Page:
To Kill A Mocking Bird Atticus Essay - Quincy High/ English 9 - Meal Essay

940 words - 4 pages

Ilkim Gumus
English 3
To Kill a Mockingbird
Parents back in the 1930s were very different from parents today. Atticus does not act
like a normal father. His parenting style is much more different than the other parents in the
1930s. At the beginning of the novel, Atticus is depicted as being a very disconnected father and
almost is more of a caretaker than a father figure in his children's eyes but as the story develops
Atticus’s different approaches to fathering become apparent. Atticus almost treated his children
like adults which was very unique for that time period. Through indirect characterization, Harper
Lee establishes that Atticus is infact a very intellectual and involved father in the novel ​To Kill a
As Atticus teaches his children he is very intellectually challenging and inspires them to
think for themselves. Jem and Scout are very smart for their ages because of this. Atticus teaches
Scout and Jem to look at the world through another persons’s eyes. This teaches them not to
judge people. “You never really understand a person until you consider things from his point of
view- until you climb into his skin and walk around in it.” By saying this Atticus was teaching
his children at a very young age to show sympathy and understanding for others even if at first
you don't understand what they are going through. Him teaching his children a lesson like that
shows that he is a very involved father even though physically he may not have been able to be
as physically involved with his children like the fathers of other children their age it proves that
he still cared about what type of people he was raising.
Atticus though at the beginning of the story may not have seemed like the kind of father
to be very courageous but, in truth, he is. Many times throughout the novel he shows this virtue.
Atticus first showed courage when he shot the rabid dog in one shot but sticking to his morals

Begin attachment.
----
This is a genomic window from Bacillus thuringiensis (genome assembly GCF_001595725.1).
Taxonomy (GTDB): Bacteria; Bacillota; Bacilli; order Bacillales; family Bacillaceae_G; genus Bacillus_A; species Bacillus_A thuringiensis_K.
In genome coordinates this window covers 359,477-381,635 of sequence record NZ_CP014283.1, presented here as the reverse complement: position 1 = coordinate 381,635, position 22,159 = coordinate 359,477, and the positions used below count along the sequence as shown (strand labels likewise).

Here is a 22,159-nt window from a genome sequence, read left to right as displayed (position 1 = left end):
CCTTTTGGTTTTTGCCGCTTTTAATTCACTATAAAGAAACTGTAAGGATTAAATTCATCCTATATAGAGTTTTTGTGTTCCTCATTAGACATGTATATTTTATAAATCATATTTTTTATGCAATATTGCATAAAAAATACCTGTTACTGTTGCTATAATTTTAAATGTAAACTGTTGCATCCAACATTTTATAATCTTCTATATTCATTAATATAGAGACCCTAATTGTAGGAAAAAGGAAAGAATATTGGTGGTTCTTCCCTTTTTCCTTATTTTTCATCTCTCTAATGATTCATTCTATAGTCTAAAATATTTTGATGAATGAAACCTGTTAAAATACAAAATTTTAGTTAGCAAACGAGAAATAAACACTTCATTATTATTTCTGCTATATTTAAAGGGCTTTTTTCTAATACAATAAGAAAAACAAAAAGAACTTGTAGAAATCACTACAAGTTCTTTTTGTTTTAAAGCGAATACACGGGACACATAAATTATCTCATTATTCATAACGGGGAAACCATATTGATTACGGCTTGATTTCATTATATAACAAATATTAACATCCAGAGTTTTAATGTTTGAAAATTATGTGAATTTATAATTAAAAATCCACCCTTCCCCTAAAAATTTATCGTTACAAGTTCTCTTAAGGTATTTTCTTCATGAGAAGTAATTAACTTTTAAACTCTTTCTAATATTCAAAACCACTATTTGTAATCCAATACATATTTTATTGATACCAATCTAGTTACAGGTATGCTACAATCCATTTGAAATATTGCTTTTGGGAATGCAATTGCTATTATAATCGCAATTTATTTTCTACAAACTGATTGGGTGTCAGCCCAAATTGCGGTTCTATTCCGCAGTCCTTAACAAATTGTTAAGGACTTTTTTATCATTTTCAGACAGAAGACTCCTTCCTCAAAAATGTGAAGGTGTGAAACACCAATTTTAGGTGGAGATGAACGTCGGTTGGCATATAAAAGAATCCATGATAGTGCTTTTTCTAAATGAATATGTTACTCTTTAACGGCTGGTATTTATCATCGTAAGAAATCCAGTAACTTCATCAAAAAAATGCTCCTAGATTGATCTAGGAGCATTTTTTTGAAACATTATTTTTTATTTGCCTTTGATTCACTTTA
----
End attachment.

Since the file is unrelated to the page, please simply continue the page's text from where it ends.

and the good example father he wanted to be for his children he refused to allow his children to
believe that courage was such a trivial thing like that. When Atticus is talking to Jem about true
courage he is making an analogy about him taking the Tom Robinson case. “I wanted you to see
what real courage is, instead of getting the idea that courage is a man with a gun in his hand. It’s
when you know you’re licked before you begin anyway and you see it through no matter what.”
When Atticus takes the Tom Robinson case he knows he will lose but he takes it anyway. This is
what he wants Scout to see as courage; to stand up and fight for what you truly believe in no
matter what others may have to say. It is also made apparent that the children see Atticus as a
role model when Atticus forbids Scout from fighting at school and she listens to him. By doing
this Scout is being courageous and is showing that she took what her father said to heart and
learned from it. Atticus teaches her that it takes more courage to walk away from a fight then to
fight, even if she gets called a coward. Atticus does this same thing when he doesn’t fight Bob
Ewell but he walks away instead. “Too proud to fight, you nigger-lovin’ bastard?” “No, too old,”
Atticus replied before putting his hands in his pockets and walking away. All of these examples
throughout the novel prove how Atticus is an involved parent because he is shown once again
teaching his children valuable life lessons in installing important morals into them that carve
them into the type of people they will be in the future.
Back in the 1930s, there was a lot of racism. Atticus is one of the few people in
Maycomb that isn’t racist. Racism was a big problem in Maycomb. Atticus didn’t want his
children to grow up to be like the rest of Maycomb. “You know what’s going to happen as well
as I do, Jack, and I hope and pray that I can get Jem and Scout through it without bitterness, and
most of all, without catching Maycomb’s usual disease.” He explains to them about the racism
problems and that they are bad. “As you grow older you’ll see white men cheat black men every
day of your life, but let me tell you something and don’t you forget it—whenever a white man
does that to a black man, no matter who he is, how rich he is, or how fine a family he comes
from, that white man is trash.” Through his dialogue, his beliefs become very apparent and are
shown yet again teaching his children what might be the most important lesson taught through
the whole book which is the importance of equality. This yet again proved how involved he
actually was shown in the way that he taught his children about these often hard-to-grasp
concepts at such a young age.
Altogether, Atticus is an exemplary father. He raised his children much differently than
other parents during the 1930s. His parenting style is even different from parents today. Though
at the beginning of the novel he is portrayed as a disconnected father who didn't do much for his
children through his dialogue it is made very apparent that he, in fact, cared greatly about his
children and what type of people they will grow into. Atticus intellectually challenged his
children, showed them how to be sympathetic, courageous, and taught them about equality.

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